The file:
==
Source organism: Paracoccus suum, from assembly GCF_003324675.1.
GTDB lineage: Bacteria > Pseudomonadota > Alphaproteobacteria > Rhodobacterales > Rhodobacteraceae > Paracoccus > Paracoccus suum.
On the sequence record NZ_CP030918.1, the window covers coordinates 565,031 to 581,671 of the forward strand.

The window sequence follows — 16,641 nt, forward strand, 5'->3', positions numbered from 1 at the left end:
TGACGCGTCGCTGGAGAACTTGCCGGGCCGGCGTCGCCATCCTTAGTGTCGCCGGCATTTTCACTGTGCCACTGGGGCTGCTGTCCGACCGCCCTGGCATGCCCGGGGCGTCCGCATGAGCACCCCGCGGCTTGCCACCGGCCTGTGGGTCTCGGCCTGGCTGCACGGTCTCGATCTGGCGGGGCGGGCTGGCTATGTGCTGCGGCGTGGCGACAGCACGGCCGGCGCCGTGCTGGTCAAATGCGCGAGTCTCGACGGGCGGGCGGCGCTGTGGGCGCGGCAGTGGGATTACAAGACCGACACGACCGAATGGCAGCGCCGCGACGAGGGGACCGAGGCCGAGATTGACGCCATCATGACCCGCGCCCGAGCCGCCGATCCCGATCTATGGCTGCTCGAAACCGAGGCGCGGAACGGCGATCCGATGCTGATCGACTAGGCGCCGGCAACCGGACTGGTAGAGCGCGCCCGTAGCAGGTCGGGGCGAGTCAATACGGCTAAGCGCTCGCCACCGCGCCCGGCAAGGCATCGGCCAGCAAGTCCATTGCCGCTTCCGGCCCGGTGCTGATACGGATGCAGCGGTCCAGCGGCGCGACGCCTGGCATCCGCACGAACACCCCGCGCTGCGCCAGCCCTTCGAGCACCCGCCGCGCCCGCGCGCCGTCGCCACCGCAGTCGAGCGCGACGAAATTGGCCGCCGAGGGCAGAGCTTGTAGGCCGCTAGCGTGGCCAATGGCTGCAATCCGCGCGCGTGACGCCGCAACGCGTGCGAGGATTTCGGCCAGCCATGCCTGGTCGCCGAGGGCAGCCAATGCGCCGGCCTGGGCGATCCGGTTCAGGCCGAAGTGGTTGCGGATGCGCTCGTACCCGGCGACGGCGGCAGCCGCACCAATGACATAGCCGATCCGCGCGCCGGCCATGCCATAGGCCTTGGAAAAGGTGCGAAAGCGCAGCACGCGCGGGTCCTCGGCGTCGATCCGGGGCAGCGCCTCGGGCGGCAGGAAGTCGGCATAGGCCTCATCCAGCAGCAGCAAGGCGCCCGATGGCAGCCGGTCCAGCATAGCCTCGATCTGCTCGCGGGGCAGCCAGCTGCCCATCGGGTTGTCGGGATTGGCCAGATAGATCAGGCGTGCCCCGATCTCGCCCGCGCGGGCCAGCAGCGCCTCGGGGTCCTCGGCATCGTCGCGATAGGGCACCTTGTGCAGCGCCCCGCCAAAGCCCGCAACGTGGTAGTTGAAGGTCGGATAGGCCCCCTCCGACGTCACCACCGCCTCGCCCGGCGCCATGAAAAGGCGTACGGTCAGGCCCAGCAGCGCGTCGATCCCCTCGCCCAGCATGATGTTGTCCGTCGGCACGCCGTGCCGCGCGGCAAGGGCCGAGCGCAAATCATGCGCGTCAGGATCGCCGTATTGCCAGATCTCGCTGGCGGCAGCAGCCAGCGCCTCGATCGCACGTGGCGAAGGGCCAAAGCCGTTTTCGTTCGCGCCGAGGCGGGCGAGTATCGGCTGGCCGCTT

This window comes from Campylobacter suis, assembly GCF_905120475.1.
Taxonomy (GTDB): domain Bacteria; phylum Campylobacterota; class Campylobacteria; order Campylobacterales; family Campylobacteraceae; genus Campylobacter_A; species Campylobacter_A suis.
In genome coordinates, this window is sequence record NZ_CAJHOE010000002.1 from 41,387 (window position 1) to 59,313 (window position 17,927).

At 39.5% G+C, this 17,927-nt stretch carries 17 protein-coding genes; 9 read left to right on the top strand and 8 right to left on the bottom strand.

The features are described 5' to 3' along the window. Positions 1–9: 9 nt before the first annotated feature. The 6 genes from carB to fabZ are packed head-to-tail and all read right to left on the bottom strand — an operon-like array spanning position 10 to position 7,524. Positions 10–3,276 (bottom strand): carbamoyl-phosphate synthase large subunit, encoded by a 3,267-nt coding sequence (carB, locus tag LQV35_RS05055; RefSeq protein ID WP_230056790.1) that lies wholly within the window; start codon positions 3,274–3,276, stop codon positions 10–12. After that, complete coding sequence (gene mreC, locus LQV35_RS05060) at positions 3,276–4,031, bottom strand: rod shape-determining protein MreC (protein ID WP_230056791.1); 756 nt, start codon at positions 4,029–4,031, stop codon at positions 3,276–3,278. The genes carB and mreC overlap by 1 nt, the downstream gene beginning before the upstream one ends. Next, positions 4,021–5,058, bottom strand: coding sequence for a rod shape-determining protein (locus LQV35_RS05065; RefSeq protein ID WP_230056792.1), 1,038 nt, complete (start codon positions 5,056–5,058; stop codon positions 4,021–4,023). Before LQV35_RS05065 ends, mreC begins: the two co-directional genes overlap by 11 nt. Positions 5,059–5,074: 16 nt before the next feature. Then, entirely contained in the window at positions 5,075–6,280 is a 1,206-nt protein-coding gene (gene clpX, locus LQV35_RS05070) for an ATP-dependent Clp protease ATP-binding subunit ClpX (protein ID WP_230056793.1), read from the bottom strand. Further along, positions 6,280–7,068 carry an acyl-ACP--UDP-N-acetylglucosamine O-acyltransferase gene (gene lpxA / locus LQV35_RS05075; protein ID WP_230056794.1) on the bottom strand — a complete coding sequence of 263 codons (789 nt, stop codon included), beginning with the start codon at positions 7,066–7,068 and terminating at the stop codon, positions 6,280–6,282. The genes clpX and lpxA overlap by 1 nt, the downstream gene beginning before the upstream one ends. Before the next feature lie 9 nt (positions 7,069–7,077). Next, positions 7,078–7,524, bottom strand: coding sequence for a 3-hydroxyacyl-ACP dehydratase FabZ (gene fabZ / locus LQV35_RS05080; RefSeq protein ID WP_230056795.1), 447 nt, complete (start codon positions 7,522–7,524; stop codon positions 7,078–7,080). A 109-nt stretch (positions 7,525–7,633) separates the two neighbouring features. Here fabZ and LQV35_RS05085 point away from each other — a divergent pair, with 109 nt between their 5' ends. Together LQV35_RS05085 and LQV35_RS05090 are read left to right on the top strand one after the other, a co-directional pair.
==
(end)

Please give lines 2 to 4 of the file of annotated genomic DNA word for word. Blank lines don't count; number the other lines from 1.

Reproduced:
GTDB lineage: Bacteria > Pseudomonadota > Alphaproteobacteria > Rhodobacterales > Rhodobacteraceae > Paracoccus > Paracoccus suum.
On the sequence record NZ_CP030918.1, the window covers coordinates 565,031 to 581,671 of the forward strand.

The window sequence follows — 16,641 nt, forward strand, 5'->3', positions numbered from 1 at the left end: